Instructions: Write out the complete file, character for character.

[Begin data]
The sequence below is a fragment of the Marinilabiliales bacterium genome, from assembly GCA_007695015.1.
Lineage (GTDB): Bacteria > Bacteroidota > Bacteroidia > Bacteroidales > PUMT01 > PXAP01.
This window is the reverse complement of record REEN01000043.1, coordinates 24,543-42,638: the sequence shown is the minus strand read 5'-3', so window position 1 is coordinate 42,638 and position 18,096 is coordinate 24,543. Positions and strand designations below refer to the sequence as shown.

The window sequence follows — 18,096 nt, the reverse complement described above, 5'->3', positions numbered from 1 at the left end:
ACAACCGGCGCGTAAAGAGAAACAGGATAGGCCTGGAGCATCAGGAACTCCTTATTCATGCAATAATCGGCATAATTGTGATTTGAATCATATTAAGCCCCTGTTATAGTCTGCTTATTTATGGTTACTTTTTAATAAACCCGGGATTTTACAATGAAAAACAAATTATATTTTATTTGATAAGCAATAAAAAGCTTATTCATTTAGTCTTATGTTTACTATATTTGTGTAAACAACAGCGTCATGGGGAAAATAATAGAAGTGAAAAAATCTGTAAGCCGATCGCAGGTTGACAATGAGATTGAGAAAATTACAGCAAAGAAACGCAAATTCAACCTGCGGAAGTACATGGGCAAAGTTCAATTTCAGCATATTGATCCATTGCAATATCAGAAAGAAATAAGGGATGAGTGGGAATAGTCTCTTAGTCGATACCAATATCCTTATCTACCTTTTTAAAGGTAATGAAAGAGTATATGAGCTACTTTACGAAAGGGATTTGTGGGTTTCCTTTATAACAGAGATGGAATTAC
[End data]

The sequence below is a fragment of the Marinilabiliales bacterium genome, from assembly GCA_007695015.1.
Lineage (GTDB): Bacteria > Bacteroidota > Bacteroidia > Bacteroidales > PUMT01 > PXAP01.
This window is the reverse complement of record REEN01000043.1, coordinates 24,543-42,638: the sequence shown is the minus strand read 5'-3', so window position 1 is coordinate 42,638 and position 18,096 is coordinate 24,543. Positions and strand designations below refer to the sequence as shown.

The window sequence follows — 18,096 nt, the reverse complement described above, 5'->3', positions numbered from 1 at the left end:
ACAACCGGCGCGTAAAGAGAAACAGGATAGGCCTGGAGCATCAGGAACTCCTTATTCATGCAATAATCGGCATAATTGTGATTTGAATCATATTAAGCCCCTGTTATAGTCTGCTTATTTATGGTTACTTTTTAATAAACCCGGGATTTTACAATGAAAAACAAATTATATTTTATTTGATAAGCAATAAAAAGCTTATTCATTTAGTCTTATGTTTACTATATTTGTGTAAACAACAGCGTCATGGGGAAAATAATAGAAGTGAAAAAATCTGTAAGCCGATCGCAGGTTGACAATGAGATTGAGAAAATTACAGCAAAGAAACGCAAATTCAACCTGCGGAAGTACATGGGCAAAGTTCAATTTCAGCATATTGATCCATTGCAATATCAGAAAGAAATAAGGGATGAGTGGGAATAGTCTCTTAGTCGATACCAATATCCTTATCTACCTTTTTAAAGGTAATGAAAGAGTATATGAGCTACTTTACGAAAGGGATTTGTGGGTTTCCTTTATAACAGAGATGGAATTAC